It could not continue this meager existence within the sewers.  It would either have to adapt to survive, call for help, or die.  Finally having a cold hard concept to grasp, the Cyberman did, a lifeline to a drowning man.  It could survive, and it could call for help.


All it would have to do is wait.


Earth, 1985

Blind Danny rummaged through the trash bin behind Sugar Mama’s Bakery looking for a spot of dinner before retiring.  This had been a good week for him, having found an only slightly-bruised apple on Monday, and nearly half a turkey sandwich on Tuesday.  He reckoned today being Wednesday his luck would hold one more day, (he had always liked Wednesdays, though if pressed for a reason couldn’t say why) and if you were gonna roll the dice, you did it behind the sweet shop.  Sugar Mama’s was the best smelling thing on the lower east side of London, and even the garbage was a slice of heaven.

His luck was indeed holding, as Tuesday was the day the old stock went clearance, and Wednesday was the day anything left over was tossed.  Apparently yesterday’s sale hadn’t gone well, for great chunks of inventory rested in the bin behind the store, including—an entire tray of sticky buns.  He ran the tray under his nose and inhaled the sickly sweet smells of cinnamon and frosting. He turned instinctively for his friend, “Great ‘aul today, Bob!” before reality reminded him that Bob wasn’t there.

They’d been quite the pair, the two of them.  Danny, who had lost his eyesight in a factory accident not far from here and not all that long ago (though sometimes it felt like years), and shortly after that had lost his flat and his possessions and his world.  He’d just about given up when Bob arrived.  Bob was mute from birth and grew up on the streets and when he found Danny trying to end it all on his rail tube line, well that just didn’t sit well.  The two had been inseparable after that, and despite their infirmities, managed to eek out an existence of sorts below the bridges and streets of London.  Just two more down on their luck lost souls.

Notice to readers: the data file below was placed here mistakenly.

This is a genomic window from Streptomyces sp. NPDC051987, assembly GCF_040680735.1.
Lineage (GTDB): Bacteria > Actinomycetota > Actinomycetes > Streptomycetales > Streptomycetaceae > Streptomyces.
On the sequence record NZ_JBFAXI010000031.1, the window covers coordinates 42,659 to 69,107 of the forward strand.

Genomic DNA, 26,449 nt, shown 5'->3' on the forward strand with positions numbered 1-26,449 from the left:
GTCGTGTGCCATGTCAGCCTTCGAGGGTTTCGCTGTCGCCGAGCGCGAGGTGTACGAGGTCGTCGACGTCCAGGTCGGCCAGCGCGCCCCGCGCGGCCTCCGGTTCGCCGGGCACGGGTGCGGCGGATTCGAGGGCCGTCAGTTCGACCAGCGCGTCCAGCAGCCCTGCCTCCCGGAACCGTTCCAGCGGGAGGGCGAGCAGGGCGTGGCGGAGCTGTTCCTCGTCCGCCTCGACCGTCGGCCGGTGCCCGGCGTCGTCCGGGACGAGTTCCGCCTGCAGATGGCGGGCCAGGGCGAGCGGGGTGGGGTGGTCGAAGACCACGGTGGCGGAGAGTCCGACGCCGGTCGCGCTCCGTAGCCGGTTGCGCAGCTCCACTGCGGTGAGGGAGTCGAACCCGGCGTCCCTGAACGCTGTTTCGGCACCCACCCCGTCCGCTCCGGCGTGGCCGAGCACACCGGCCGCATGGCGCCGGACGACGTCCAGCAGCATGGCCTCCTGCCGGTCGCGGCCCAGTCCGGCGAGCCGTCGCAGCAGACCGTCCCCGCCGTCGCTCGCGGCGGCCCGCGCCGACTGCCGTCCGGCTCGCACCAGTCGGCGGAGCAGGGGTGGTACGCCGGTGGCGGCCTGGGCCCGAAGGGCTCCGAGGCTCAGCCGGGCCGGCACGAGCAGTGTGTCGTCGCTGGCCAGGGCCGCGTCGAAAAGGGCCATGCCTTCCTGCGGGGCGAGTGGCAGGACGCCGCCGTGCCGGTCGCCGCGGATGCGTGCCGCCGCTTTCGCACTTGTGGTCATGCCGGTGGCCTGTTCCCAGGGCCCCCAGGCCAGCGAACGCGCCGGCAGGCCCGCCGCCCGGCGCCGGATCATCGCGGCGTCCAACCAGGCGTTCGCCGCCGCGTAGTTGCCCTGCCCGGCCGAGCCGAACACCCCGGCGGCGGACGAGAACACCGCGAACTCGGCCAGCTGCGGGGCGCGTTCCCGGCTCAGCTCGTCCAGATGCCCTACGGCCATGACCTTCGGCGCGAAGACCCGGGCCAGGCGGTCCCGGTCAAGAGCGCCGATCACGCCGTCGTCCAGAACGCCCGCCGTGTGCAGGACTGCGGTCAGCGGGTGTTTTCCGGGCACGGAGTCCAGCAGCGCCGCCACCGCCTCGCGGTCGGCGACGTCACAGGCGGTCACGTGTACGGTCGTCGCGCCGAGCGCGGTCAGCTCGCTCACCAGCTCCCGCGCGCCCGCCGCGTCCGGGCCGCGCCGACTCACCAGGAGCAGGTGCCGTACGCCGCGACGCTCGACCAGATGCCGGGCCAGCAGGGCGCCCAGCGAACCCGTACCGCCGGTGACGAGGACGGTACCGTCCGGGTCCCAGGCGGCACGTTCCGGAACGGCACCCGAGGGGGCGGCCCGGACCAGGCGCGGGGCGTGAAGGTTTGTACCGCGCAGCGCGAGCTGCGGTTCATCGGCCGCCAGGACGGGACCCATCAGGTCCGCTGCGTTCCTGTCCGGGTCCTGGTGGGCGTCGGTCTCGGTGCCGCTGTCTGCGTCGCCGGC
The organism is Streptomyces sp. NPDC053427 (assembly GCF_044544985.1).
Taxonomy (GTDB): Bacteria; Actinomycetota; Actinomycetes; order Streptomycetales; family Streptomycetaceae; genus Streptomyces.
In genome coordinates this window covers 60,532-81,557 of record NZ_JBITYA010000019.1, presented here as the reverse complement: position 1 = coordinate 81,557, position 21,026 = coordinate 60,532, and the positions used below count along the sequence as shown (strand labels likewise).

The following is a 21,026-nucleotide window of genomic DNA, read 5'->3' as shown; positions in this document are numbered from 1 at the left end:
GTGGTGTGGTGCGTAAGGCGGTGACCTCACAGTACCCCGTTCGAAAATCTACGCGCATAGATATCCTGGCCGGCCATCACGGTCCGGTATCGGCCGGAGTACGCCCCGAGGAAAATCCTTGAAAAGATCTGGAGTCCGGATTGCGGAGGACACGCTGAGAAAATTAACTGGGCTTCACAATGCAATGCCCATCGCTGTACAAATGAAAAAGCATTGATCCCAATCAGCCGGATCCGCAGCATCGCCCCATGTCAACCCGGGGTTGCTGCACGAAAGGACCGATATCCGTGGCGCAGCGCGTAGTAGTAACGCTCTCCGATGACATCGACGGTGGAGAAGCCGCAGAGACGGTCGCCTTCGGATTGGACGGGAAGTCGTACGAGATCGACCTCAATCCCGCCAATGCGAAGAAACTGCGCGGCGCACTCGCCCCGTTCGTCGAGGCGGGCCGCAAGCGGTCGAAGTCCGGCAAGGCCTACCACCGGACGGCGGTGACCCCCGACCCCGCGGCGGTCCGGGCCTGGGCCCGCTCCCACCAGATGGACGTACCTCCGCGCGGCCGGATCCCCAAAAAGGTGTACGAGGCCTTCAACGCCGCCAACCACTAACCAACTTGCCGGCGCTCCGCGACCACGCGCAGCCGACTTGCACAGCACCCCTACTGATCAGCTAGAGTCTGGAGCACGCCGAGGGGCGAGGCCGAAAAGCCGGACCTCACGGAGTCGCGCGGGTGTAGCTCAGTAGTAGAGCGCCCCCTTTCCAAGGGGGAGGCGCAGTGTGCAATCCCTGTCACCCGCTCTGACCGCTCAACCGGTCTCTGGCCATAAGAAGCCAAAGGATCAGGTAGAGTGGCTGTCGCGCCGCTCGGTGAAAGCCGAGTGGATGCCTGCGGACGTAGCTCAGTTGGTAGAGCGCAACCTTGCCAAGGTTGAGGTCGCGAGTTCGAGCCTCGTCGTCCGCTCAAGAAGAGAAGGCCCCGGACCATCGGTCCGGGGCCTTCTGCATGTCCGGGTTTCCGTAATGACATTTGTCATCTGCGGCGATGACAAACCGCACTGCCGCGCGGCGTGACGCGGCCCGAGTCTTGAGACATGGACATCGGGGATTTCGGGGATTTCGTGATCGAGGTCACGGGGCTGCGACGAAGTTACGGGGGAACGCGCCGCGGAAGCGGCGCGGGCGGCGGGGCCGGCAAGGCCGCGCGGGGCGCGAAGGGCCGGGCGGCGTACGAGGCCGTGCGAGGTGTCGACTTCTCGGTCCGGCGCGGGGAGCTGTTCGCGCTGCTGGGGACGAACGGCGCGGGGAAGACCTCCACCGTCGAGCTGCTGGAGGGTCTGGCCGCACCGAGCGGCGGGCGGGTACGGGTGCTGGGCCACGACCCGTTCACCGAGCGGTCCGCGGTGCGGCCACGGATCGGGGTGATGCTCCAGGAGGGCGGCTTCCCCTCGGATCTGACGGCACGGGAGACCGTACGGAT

Bob—the other homeless had called him Silent Bob, and wasn’t that just a great joke they thought—took Danny under his wing, taught him about life on the streets, about how to survive.  Blind Danny—as the imaginative and inventive homeless dubbed him, but the name had stuck—didn’t feel like he returned much from the relationship, but finally decided Bob was just happy to have someone talk to him, even if he couldn’t reply.

Blind Danny and Silent Bob, you had to laugh.

All the laughter ended when Silent Bob was laid to rest last year, after a hit and run driver mowed him down one night.

Blind Danny didn’t see it happen—couldn’t see it of course, but the noise the car made coming round the corner…

In his mind’s eye, he knows the driver was drunk.  In his mind’s eye, it’s a shiny red car, new off the factory floor. (He can’t know this for sure of course, Blind Danny knows this is his imagination filling in the details with very broad, vivid strokes.)  But the too-late squeal of brakes, the hard crunch of Bob’s body ricocheting off the hood of the car, the softer thud as he lands on the pavement, the gunning of the car’s engine as the driver roars off into the night without so much as a pause, and the horrid gurgling moan that escaped Bob’s throat as he died instantly…  No, Blind Danny needs no help from his imagination to fill those sounds in.  Those sounds will haunt him the rest of his days.

He felt his breath catch behind the lump in his throat.  Wouldn’t do to break down now, always best to rummage and run.  That was the rule. He could meet up with the others and divvy the up the stash…  He paused.  Why?  Normally the unwritten rule was if you had something you shared.  Bob had believed in it strongly, and therefore so did he.  But some days, some things were meant just for you.

Today was Wednesday after all.

Blind Danny turned and ambled back down the Alley, heading away from the camp the homeless community congregated at and instead moving deeper into the industrial part of the City.  He knew just the spot to enjoy his treat and reflect on his friend.